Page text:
Archive for June, 2012

Nosh Logo

Would you like more business for your business?

Would you like to Network in an informal but professional environment?

If the answer to both of those questions is ‘Yes’, ‘Nosh Networking’ could be for you. Here are some basic details about Nosh Networking, and if you would like to know more, please do not hesitate to contact me at

We meet at Nosh Coffee Shop on Division Street (just off Rockingham St), Sheffield  at 7am on a Monday morning – and it’s usually finished by 8.30am.  There’s no formal agenda other than that everybody gets chance to say who they are, what they do, what business they are looking for and pass business cards/flyers around.  The meeting is very interactive so attendees offer suggestions for business and contacts there and then.

It’s not an ‘organised’ group as such, we just set it up as we recognised the need to network and build relationships in business and in an informal environment.

If you have any queries about the group, please contact me at

   Sugarcane Creative

Sugarcane Creative is a full service graphic design agency focusing on brand identity, logos, brochures and all types of marketing literature including leaflets, flyers and posters.

Our sofa is at the hub of all our creative thinking.  It’s where we sit down with clients to chat, plan and create your vision together.  It’s where our designers sit down to visualise your ideas and bring them to life.  It provides our inspiration.

Our approach is a little different to other agencies.  We are dedicated to providing marketing literature that actively supports the growth of your company by promoting objective led design.  We want to ensure that the creative work we provide is not just pretty pictures, but works in line with your goals.  Your success is important to us.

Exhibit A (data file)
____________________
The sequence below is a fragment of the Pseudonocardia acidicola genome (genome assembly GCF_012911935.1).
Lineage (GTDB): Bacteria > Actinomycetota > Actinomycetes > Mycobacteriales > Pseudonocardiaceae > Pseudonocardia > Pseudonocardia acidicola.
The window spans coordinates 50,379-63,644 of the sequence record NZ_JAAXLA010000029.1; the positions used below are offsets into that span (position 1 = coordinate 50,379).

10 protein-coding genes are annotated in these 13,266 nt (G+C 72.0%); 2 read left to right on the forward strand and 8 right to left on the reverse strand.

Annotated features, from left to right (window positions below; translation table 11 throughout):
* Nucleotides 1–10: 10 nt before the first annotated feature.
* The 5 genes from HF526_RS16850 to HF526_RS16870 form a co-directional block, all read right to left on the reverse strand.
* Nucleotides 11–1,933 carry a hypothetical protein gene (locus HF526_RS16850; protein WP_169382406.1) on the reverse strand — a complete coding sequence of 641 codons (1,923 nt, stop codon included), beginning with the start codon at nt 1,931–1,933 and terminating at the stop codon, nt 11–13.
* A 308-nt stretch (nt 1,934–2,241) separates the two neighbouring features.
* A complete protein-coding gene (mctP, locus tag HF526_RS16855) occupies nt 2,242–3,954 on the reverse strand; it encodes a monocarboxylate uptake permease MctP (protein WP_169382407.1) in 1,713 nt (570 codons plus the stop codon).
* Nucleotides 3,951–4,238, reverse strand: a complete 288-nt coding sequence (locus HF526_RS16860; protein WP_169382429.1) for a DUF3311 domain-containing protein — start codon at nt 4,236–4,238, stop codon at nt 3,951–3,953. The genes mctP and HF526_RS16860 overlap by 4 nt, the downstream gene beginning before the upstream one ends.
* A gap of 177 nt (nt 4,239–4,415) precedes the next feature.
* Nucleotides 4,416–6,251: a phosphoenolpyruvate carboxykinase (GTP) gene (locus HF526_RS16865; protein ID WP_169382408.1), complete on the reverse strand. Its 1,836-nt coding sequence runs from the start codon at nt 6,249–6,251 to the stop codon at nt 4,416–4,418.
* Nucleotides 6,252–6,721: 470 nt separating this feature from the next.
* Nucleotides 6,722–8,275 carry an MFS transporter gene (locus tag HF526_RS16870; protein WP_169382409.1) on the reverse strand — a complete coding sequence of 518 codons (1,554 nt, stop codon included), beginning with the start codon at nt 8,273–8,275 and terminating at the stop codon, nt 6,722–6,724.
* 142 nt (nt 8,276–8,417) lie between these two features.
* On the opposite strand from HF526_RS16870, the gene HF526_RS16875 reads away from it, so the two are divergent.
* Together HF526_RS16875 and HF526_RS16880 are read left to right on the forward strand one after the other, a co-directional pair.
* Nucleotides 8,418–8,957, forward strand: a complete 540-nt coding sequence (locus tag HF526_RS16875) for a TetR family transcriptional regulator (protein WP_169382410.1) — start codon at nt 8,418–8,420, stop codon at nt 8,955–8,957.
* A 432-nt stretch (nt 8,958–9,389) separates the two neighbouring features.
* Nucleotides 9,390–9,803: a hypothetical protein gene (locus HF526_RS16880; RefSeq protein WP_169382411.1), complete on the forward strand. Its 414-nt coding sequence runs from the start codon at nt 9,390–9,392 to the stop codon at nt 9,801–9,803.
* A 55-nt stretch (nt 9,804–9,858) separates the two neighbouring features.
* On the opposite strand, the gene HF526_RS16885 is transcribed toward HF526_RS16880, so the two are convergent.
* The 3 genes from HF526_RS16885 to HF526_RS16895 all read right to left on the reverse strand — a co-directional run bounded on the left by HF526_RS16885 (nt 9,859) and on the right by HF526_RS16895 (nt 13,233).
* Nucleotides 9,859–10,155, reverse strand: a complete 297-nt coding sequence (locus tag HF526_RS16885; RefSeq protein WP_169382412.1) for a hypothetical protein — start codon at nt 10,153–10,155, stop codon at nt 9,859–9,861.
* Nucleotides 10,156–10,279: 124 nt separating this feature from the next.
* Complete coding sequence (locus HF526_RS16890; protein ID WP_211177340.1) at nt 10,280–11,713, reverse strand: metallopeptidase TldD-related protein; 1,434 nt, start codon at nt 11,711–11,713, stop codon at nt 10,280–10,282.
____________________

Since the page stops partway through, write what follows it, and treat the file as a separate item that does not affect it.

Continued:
We pride ourselves on the relationships we have with our clients.  We’re nearly seven years old and some of our clients have been with us for all of that time.  We think that is testament to the value we place on our client relationships.

     Click the link to read a full-colour brochure    Sugarcane Creative Brochure

If you like what you see and think we could work together then give us a call and reserve your seat on the sofa!

Tips For Training Part 3

Posted: June 23, 2012 in Training Tips

Image1. Clear Objectives

Companies are rarely specific enough about the duties, skills, & competencies they need a candidate to have.  Instead “wish lists” of super-human attributes & unrealistic salaries create havoc in a talent search.

View original post 719 more words

Posted: June 19, 2012 in Training Tips

The second in a series of practical tips for trainers from Neil Lee

Posted: June 18, 2012 in Training Tips

Some really useful tips on Neil’s Blog and this is the first one every trainer should learn!